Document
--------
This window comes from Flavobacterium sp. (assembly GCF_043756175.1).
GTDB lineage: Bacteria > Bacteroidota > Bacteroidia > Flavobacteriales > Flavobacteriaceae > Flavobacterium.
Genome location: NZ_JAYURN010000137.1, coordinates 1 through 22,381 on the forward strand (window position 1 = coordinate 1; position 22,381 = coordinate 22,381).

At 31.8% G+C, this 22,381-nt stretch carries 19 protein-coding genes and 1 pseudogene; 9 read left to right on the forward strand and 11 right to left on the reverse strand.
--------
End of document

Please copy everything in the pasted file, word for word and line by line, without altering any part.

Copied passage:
This window comes from Flavobacterium sp. (assembly GCF_043756175.1).
GTDB lineage: Bacteria > Bacteroidota > Bacteroidia > Flavobacteriales > Flavobacteriaceae > Flavobacterium.
Genome location: NZ_JAYURN010000137.1, coordinates 1 through 22,381 on the forward strand (window position 1 = coordinate 1; position 22,381 = coordinate 22,381).

At 31.8% G+C, this 22,381-nt stretch carries 19 protein-coding genes and 1 pseudogene; 9 read left to right on the forward strand and 11 right to left on the reverse strand.